Breast cancer survivors from across the country traveled to Williamsburg on Monday to have their breasts tattooed and cover the scars left by painful cancer surgeries.
The 10 participating women, all of whom have undergone mastectomies and only some of whom had follow-up breast reconstruction surgery, were flown out by the founders of P-ink, an organization that helps former patients of the dread disease get ink. The ladies who went under the gun said that being permanently adorned with artwork of their choosing has given them a new lease on life and their bodies.
“The tattoo gives us power, and gives us something beautiful that’s ours,” said Charisse Reeder, who came from her home in California to have a dolphin splashed across her chest.
An organizer says that tattooing is part of the process of getting back to normal while also memorializing the days, months, and years lost to doctor’s appointments, chemotherapy, and recovering from breast removal surgery.
“The ultimate goal is to give the survivor access to someone who can do the work” and to get help “defining what breast cancer looks like” on their terms, said Noel Franus, the founder of P-ink.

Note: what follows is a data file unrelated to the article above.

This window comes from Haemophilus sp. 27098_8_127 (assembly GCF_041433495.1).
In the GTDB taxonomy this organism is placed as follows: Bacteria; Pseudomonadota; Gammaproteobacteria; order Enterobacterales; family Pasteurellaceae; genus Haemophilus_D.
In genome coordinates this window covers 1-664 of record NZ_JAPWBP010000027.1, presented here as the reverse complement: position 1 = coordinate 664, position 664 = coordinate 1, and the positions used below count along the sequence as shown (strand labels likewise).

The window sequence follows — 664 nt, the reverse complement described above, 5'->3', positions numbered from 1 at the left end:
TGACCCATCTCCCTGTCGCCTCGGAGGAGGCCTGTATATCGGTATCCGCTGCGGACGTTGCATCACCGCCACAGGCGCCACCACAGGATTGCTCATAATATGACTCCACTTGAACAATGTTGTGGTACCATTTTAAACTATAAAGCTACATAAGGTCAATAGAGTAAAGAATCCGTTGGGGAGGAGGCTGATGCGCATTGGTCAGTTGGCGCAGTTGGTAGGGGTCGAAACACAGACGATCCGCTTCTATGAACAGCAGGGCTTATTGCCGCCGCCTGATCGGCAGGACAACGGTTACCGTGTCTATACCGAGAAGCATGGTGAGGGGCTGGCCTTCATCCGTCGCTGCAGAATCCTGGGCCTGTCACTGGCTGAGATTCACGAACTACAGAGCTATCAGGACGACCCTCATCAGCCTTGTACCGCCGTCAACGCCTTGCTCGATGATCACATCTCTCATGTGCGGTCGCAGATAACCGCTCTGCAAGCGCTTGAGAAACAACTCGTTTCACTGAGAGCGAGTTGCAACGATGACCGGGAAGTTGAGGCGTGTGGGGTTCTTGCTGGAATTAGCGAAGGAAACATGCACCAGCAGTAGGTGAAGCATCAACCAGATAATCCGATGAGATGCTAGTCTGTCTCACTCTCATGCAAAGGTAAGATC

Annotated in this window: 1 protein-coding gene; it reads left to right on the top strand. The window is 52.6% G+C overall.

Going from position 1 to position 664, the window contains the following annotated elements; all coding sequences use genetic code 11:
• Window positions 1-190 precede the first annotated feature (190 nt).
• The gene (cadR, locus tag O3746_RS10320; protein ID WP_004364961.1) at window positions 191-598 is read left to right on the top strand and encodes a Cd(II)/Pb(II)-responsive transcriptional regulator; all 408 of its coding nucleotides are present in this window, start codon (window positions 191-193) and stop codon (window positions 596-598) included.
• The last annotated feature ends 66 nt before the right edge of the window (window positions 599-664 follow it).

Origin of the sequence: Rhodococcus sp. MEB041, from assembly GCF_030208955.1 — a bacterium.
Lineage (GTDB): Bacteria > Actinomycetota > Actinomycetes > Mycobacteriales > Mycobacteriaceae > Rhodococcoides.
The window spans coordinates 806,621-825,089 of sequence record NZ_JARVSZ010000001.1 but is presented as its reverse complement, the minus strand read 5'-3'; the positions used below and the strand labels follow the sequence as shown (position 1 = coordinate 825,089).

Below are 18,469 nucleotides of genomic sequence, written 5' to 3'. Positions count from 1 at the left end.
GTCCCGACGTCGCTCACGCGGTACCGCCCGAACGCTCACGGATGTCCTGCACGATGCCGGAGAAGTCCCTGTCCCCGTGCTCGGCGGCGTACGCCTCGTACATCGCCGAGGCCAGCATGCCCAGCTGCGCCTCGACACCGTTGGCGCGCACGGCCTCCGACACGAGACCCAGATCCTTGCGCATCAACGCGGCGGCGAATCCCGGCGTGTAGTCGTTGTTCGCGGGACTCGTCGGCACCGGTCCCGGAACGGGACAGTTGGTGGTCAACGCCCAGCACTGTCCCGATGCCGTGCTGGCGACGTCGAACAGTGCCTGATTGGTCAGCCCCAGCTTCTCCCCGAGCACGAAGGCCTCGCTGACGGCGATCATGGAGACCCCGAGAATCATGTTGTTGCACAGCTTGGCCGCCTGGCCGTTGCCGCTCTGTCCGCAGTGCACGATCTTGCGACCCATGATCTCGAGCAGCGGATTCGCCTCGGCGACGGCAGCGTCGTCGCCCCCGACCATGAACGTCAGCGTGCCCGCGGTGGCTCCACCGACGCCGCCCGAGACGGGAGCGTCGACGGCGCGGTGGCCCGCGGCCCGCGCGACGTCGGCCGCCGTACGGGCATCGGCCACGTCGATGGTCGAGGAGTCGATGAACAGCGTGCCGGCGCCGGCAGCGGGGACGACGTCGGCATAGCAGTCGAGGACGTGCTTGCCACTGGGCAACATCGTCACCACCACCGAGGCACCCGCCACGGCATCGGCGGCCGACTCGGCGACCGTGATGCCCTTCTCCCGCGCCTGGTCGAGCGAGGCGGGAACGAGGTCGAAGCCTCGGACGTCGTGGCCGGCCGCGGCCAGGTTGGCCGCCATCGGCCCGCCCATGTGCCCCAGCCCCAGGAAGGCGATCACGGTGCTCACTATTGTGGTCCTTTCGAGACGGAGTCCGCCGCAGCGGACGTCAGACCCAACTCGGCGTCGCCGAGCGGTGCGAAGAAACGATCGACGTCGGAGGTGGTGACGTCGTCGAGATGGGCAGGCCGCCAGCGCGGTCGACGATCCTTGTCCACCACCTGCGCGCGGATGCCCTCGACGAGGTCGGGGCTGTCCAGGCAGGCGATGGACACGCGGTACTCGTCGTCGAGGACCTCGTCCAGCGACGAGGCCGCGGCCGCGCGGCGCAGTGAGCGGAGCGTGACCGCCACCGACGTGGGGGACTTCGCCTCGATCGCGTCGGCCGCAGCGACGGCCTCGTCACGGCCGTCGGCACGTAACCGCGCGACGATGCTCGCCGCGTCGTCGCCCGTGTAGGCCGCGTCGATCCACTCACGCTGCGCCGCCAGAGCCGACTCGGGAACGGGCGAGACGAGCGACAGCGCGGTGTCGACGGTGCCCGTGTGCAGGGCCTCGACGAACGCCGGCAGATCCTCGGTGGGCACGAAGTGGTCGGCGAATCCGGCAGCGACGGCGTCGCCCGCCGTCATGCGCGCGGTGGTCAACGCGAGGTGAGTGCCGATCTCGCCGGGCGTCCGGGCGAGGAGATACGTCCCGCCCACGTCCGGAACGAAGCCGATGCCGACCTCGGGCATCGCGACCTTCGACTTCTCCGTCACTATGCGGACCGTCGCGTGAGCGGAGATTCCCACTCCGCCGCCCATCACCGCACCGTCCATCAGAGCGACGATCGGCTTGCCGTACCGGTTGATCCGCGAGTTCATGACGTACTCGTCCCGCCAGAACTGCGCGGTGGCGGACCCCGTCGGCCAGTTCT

For Reeder, the result was a mission accomplished.
“I’ve gone as far as I can go with medical procedures, ” she said. “The tattoo is something I’ve picked out, so it’s personal to me.”
Fulner and his colleagues raised over $20,000 for the event through the online fund-raising web site Indiegogo and connected the 10 women with top-of-the-line body art at Williamsburg’s Saved Tattoo on Union Avenue.
“These are the best artists we could find,” Franus said.
Based on the reactions of the participants, the artwork they wore away from Saved Tattoo was priceless.
“I came home from New York, took a shower, looked in the mirror, and I was so happy,” said Mari Ruddy, a two-time breast cancer survivor from Minnesota. “Like, ‘This is beautiful.’ ”
Several participating survivors complained that the reconstructive surgery available through their insurance companies was unsatisfactory, if was available at all, and, whether they ultimately went through the procedures or not, they agreed that body art was an affirming alternative.